If I Didn’t Write, I Would Have Died a Long Time Ago

Oct 6th, 2010 | By | Category: All Posts, Guest Blog

by Libbe HaLevy

My abuse began when I was very young, pre-verbal. I repressed my earliest abuse in total amnesia, not even suspecting anything had happened. But from about age three, I became obsessed with words, language, meaning. Even before I knew how to put letters and words on paper, my imagination took situations around me and spun them into safe stories. My mind took me away from the home I was stuck in to “somewhere else,” and I lived more fully in this dissociative, imaginary world than in the physical world around me.

By four, I had a large vocabulary and made up elaborate stories about my dolls, stuffed animals and toys. I couldn’t wait to learn how to read and write, something my parents considered inappropriate before I turned six and entered first grade. Once I learned the rudiments of reading, I devoured books far beyond my grade level and began writing little stories for class.

When I was in about fifth grade, I secretly started writing for myself. I’d commit poetry, short stories, observations and thoughts to notebooks, then hide them behind the backs of radiators, under rugs, stuffed into drawers of desks that no one used. I sensed that it wasn’t safe to let my family know about the private comfort I found in what I was writing.

I’d been imagining myself for years as a character in westerns, usually a hermit or the adopted daughter of an Indian chief. This character always feared society, avoided it, and never seemed to have a birth family. The men in my stories were kind, sexless father- or brother-figures who saw and respected my secret pains. I never reached a happy ending, just moved from one set of western characters to another when I tired of a plot line.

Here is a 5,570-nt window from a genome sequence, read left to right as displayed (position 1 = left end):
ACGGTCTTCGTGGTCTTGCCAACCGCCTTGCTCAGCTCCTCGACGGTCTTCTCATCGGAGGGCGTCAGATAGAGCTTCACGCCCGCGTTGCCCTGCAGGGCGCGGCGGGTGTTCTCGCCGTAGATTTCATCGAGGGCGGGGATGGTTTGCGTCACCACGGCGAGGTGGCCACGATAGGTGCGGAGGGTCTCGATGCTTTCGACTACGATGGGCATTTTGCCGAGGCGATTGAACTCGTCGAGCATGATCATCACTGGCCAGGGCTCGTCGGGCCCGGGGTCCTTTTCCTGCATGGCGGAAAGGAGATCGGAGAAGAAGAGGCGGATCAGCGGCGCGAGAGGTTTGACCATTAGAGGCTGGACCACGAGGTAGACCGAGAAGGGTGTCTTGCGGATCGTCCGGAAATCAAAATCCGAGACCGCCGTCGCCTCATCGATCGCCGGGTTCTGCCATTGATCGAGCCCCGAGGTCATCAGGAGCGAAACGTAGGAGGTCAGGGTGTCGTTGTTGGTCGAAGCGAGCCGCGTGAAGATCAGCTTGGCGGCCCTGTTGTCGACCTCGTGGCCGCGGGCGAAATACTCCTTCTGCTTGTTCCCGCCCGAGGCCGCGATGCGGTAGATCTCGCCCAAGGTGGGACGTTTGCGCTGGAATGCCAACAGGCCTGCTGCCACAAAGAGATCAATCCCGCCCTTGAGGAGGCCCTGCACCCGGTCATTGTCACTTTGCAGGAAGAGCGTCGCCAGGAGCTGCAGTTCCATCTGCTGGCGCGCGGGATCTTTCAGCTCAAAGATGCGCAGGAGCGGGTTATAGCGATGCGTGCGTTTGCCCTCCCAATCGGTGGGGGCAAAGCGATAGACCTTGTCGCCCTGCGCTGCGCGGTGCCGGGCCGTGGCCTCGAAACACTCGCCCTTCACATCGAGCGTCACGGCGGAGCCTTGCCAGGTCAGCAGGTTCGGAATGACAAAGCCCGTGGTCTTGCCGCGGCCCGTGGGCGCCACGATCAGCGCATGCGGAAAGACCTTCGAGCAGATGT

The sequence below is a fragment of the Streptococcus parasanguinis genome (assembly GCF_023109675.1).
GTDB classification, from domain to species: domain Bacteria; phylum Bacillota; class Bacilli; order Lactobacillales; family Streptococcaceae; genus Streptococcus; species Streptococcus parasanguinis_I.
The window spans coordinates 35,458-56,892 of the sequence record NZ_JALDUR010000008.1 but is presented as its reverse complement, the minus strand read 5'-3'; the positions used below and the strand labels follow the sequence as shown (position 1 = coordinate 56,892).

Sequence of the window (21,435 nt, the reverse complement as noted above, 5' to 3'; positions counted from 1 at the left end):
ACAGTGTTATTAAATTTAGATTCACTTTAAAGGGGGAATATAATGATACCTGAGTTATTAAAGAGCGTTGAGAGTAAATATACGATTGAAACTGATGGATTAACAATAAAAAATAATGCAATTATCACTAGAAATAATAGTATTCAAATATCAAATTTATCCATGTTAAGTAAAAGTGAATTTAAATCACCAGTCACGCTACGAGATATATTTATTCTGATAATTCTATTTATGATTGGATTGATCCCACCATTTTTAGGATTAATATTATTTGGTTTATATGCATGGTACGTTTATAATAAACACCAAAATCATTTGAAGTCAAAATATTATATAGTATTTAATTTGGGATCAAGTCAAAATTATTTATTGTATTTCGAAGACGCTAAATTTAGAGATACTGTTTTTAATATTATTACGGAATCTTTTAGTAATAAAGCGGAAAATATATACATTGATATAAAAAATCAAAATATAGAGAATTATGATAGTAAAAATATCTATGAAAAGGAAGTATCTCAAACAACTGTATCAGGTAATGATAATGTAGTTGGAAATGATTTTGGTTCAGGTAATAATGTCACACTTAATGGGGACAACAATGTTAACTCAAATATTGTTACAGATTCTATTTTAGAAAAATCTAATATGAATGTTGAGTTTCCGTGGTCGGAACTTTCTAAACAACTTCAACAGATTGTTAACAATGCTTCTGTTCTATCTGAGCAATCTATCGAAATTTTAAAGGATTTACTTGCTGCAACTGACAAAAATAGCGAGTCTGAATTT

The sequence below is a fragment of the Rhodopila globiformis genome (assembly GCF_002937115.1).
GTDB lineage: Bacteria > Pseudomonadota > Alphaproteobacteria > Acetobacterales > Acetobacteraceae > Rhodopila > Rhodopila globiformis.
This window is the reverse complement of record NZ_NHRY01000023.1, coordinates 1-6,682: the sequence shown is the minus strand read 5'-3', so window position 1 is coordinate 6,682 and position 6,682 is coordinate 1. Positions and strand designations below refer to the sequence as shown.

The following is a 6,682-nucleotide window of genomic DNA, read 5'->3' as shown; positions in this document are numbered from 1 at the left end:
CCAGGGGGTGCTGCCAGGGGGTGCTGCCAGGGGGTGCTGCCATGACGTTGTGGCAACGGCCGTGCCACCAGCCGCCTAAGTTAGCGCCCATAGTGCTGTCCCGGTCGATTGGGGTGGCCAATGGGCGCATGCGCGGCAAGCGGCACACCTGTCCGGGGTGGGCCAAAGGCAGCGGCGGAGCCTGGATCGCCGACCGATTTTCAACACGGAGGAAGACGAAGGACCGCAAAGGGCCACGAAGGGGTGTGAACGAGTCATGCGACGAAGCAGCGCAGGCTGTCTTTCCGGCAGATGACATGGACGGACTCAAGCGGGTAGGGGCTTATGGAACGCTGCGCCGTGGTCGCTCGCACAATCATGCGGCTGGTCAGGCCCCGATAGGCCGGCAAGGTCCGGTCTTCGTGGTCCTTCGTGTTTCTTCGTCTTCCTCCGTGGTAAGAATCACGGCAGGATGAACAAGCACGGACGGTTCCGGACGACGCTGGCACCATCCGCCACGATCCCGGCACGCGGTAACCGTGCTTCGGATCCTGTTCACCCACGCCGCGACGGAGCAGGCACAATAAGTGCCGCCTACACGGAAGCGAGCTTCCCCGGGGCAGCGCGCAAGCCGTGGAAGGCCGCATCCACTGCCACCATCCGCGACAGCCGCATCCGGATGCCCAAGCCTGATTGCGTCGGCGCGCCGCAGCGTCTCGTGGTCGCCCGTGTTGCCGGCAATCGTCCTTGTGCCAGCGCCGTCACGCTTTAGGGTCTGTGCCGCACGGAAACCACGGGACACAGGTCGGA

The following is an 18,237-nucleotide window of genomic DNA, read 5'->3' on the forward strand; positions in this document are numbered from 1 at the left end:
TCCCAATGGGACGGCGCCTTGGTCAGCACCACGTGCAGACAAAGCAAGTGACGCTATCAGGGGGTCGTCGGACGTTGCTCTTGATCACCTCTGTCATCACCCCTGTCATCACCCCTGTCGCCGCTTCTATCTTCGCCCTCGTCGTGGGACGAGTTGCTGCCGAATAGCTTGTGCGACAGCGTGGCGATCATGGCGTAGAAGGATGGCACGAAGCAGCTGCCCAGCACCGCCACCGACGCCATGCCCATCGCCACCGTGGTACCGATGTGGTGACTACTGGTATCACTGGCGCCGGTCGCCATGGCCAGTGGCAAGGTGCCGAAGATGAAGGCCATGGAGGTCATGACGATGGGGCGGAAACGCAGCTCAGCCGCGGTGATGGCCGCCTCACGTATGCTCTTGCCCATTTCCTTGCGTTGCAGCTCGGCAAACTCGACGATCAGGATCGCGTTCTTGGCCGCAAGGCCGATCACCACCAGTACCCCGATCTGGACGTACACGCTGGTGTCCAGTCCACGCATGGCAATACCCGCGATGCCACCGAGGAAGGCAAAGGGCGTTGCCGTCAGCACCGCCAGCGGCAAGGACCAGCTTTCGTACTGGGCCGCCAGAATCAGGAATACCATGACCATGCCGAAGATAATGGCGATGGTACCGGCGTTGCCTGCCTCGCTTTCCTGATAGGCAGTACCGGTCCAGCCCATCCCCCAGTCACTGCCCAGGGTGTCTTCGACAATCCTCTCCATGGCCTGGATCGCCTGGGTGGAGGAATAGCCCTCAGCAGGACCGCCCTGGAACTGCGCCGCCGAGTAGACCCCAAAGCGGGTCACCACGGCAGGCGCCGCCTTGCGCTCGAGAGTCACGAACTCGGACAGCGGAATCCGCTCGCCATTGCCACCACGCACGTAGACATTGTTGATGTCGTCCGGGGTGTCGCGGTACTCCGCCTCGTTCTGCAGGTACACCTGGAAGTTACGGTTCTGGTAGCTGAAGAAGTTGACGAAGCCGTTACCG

At twelve, I took my favorite story parts and wrote a script for “Bonanza,” then a popular TV western featuring a father and his three sons. I actually showed this around to classmates and family members, proud of my work. But I didn’t understand why it upset my mother, or why she refused to help me get it to people who might buy it for TV. Ultimately, when the cast of the show changed, I didn’t know how to change my script to match their new needs, and so put it away.

As an adult, I worked professionally in the broadcast and film industries, as a freelance writer, and playwright. I was known for quirky works unafraid to look at the dark side of sexuality and human relations. An award-winning play and my first musical both featured female characters who had been sexually abused or were on the verge of it. Still in amnesia about the abuse, I simply considered it a strong plot device but felt no personal connection with the subject matter. I continued to write poetry for myself, some of it filled with powerful, dark imagery I didn’t understand, but which felt right.